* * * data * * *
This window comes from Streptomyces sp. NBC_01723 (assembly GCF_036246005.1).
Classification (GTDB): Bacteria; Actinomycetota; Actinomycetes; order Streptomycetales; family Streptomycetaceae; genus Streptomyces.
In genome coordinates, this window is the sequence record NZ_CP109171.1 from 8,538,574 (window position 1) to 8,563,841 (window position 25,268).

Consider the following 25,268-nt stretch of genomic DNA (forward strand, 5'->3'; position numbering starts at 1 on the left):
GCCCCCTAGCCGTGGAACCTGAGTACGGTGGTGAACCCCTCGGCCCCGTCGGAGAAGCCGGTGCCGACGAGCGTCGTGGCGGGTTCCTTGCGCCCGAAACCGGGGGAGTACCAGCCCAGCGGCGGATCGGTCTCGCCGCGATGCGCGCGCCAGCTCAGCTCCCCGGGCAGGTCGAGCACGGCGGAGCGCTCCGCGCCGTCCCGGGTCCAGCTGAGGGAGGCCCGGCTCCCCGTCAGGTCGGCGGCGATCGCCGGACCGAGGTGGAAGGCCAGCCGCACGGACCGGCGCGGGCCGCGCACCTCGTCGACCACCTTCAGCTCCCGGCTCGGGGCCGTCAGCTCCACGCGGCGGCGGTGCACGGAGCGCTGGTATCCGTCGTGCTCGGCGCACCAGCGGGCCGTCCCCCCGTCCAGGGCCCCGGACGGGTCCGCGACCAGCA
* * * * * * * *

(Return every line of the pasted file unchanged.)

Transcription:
This window comes from Streptomyces sp. NBC_01723 (assembly GCF_036246005.1).
Classification (GTDB): Bacteria; Actinomycetota; Actinomycetes; order Streptomycetales; family Streptomycetaceae; genus Streptomyces.
In genome coordinates, this window is the sequence record NZ_CP109171.1 from 8,538,574 (window position 1) to 8,563,841 (window position 25,268).

Consider the following 25,268-nt stretch of genomic DNA (forward strand, 5'->3'; position numbering starts at 1 on the left):
GCCCCCTAGCCGTGGAACCTGAGTACGGTGGTGAACCCCTCGGCCCCGTCGGAGAAGCCGGTGCCGACGAGCGTCGTGGCGGGTTCCTTGCGCCCGAAACCGGGGGAGTACCAGCCCAGCGGCGGATCGGTCTCGCCGCGATGCGCGCGCCAGCTCAGCTCCCCGGGCAGGTCGAGCACGGCGGAGCGCTCCGCGCCGTCCCGGGTCCAGCTGAGGGAGGCCCGGCTCCCCGTCAGGTCGGCGGCGATCGCCGGACCGAGGTGGAAGGCCAGCCGCACGGACCGGCGCGGGCCGCGCACCTCGTCGACCACCTTCAGCTCCCGGCTCGGGGCCGTCAGCTCCACGCGGCGGCGGTGCACGGAGCGCTGGTATCCGTCGTGCTCGGCGCACCAGCGGGCCGTCCCCCCGTCCAGGGCCCCGGACGGGTCCGCGACCAGCA